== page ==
I think we’d all like to know more about different anthropological traditions — we are, after all, anthropologists, who got into this discipline because (among other things) we were curious about all the different ways people conceptualize the world around them. We’d love to see a healthy anthropological blogosphere, with perspectives from all over. I know I’d love to see a blog exploring culture from the perspective of Carnival — or other local paradigms.

    And of course, we learn them and they can’t help but become part of our Euro-American worldview. The privilege and curse of being part of Western society is the power to capture indigenous views — I don’t know any way around that, other than to give up anthropologizing, which I doubt anyone would suggest. Certainly if any society is desperately in need of anthropology it’s the West, especially the US.

    Let me give up the field now, because clearly I don’t have any final conclusions to draw here — I’m just fumbling around, working these thoughts over.

  2. Thanks oneman I agree with your assertion that perhaps too much power is being ascribed to SM in Dylan’s original response to Rex’s post (the phrase “civil society,” I think that’s what Rex wrote, was the catalyst for the responses and maybe that was an overstatement, but seemed quite harmless).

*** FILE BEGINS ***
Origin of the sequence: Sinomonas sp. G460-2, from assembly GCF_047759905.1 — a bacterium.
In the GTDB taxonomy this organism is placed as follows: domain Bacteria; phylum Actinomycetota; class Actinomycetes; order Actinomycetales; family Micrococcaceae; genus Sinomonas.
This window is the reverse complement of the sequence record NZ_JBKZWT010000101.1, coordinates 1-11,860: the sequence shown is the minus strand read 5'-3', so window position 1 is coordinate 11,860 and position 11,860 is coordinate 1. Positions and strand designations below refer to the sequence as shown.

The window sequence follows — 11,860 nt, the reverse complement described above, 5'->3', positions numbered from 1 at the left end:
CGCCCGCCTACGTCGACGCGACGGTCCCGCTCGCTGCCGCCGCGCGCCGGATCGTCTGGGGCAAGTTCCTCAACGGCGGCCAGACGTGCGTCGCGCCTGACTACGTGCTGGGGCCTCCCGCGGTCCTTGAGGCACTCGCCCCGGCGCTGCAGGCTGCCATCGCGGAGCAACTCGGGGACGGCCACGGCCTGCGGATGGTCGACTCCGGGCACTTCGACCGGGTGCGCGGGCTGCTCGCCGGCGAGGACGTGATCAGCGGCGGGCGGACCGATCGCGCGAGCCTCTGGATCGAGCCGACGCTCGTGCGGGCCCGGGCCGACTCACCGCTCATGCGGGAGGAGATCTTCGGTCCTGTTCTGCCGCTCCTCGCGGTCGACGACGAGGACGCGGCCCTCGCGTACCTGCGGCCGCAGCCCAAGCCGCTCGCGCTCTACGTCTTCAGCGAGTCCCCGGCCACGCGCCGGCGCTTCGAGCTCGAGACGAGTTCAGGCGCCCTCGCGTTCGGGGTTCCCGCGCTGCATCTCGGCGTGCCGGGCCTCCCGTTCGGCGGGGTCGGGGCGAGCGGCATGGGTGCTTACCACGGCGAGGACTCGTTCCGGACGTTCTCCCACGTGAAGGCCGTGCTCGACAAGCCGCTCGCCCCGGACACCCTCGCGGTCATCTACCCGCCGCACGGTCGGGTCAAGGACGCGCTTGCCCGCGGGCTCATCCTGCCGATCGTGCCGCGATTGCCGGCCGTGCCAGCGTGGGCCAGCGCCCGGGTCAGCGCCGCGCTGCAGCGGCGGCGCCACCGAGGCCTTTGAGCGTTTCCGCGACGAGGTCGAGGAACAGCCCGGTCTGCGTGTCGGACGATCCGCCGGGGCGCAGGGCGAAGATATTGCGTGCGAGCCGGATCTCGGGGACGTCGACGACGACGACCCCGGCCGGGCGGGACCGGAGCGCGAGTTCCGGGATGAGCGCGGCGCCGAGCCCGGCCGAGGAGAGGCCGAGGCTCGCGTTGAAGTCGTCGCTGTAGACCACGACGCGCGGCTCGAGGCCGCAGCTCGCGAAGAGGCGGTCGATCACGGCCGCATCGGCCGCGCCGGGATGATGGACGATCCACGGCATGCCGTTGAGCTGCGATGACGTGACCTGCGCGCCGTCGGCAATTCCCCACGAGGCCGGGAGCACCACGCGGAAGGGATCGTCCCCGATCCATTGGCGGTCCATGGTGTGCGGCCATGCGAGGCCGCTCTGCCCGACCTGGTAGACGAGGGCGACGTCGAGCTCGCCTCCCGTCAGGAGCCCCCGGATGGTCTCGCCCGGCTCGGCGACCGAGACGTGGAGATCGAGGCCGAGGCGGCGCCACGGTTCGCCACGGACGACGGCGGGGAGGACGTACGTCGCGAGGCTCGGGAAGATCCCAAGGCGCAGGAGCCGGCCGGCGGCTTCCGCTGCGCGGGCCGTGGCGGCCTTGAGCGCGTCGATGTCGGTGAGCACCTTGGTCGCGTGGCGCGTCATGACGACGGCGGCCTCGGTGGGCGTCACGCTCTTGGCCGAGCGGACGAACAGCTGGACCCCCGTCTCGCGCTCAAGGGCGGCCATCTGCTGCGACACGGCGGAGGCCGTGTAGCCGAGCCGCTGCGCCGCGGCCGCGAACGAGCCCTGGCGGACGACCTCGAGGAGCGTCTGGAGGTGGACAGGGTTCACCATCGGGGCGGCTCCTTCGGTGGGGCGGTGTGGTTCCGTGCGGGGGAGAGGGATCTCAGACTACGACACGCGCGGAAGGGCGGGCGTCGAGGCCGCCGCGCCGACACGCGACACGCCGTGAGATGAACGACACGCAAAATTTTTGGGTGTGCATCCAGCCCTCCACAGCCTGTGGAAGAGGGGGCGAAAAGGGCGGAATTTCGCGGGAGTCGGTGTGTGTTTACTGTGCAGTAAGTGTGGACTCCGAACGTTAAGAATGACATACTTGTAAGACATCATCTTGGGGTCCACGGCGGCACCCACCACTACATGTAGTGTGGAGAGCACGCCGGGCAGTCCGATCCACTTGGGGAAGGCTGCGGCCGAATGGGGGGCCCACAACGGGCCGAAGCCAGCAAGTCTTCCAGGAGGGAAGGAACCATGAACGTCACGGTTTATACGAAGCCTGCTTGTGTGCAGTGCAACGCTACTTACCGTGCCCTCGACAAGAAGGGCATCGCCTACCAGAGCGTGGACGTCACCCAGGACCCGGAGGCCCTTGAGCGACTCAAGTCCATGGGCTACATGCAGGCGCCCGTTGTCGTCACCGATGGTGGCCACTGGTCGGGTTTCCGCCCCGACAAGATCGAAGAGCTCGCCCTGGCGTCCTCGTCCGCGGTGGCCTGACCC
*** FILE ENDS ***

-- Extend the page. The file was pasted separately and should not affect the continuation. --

I agree with the general points Dylan is making about making room for other view points, voices, challenges to the canon etc. I’m just not sure how SM is actively not doing this, as oneman points out. Or that others can’t or shouldn’t host their own anthro blogs and link to SM (and vice versa) so that there is a range of voices–they don’t need to all be in the same place, isn’t that the point of these blogs.

    My first experience with SM was about two years ago when I really barely read blogs. A website I co-produced was blogged about here and I heard about it and commented on the post. After that Chris Kelty asked me to guest blog but I couldn’t at the time although I did in Nov 2007 when I blogged for a week about the intervention in Aboriginal communities in Australia. I also started my own blog about Indigenous issues in Australia (mainly, but not only). I was inspired by SM to do this and have been at it for over a year now.

    I guess my point is, similar to oneman, why not have more blogs that form a network of diverse anthropological views? Inclusivity and diversity of views should be the goal, but this isn’t going to happen in one place and the internet actually allows for these networks to link up–and de-link–providing cross-talk that allows for the sorts of debates Dylan is calling for.